With Turkish troops operating nearby, Syrian forces have captured high ground above supply lines between al-Bab and Raqqa. The Assad regime’s ultimate goal will be to drive out the Turkish troops once the Islamic State is defeated, analysts say.
The question, said Joshua Landis, a longtime Syria observer who heads the Center for Middle East Studies at the University of Oklahoma, is whether the Assad government will truly work with Kurdish forces in the area to achieve that goal.
“The Kurds and the Assad government don’t like each other, but they both don’t like the Turks or the Sunni rebels more than they don’t like each other,” Mr. Landis said. “So they have a tacit understanding amongst themselves that they’re going to screw Turkey and the rebels.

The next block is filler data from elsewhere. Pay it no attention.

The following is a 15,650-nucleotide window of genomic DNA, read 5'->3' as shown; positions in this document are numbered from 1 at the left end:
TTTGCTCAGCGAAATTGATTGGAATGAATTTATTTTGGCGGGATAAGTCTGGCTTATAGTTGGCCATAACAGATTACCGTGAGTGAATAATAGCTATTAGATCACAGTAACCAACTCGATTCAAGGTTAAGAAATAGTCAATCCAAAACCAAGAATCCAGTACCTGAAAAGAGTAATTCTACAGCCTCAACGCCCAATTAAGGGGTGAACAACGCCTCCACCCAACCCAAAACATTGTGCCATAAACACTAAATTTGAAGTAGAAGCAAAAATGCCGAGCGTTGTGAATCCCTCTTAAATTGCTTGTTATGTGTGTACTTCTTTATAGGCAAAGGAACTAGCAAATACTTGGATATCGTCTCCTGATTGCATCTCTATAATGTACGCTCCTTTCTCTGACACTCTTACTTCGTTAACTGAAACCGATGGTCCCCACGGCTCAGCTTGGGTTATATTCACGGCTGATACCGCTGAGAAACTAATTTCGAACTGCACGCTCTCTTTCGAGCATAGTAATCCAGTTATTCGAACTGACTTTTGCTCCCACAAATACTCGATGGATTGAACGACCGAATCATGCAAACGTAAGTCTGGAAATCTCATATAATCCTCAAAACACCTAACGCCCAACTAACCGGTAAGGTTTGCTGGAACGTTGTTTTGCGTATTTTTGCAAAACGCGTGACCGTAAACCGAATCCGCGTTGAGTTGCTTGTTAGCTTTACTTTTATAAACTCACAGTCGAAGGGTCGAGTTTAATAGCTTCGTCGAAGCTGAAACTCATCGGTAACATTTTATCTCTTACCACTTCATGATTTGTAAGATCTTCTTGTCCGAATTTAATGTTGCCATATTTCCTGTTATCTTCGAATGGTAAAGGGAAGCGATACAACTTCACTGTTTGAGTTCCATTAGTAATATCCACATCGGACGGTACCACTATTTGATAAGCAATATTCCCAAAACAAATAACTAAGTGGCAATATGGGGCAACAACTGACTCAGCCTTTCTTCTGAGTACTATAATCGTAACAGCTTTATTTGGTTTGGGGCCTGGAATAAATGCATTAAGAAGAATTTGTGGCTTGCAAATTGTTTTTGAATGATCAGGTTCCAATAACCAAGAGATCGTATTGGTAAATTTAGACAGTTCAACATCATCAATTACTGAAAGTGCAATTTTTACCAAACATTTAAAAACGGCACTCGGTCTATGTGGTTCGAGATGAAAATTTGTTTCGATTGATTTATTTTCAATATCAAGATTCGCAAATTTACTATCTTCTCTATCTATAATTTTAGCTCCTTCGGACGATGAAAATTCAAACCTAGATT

“They know there’s going to be an arm-wrestling match between Damascus and Kurdistan,” he said. “But that’s a match they’ve both put off to another day because they have a mutual and more immediate goal to scuttle Turkish and Syrian rebel ambitions in the region.
“Turkey is the one power that could retain ownership of a bunch of Syrian land north of Aleppo and could sponsor a Sunni rebel enclave,” Mr. Landis said. Mr. Assad, he added, “does not want that to happen.”
If Mr. Assad is able to expand on battlefield successes and leverage U.S.-backed safe zones as a bulwark against Turkey, then it could put him in a position as Syria’s unquestioned leader — an outcome U.S. officials deemed unthinkable just a few years ago.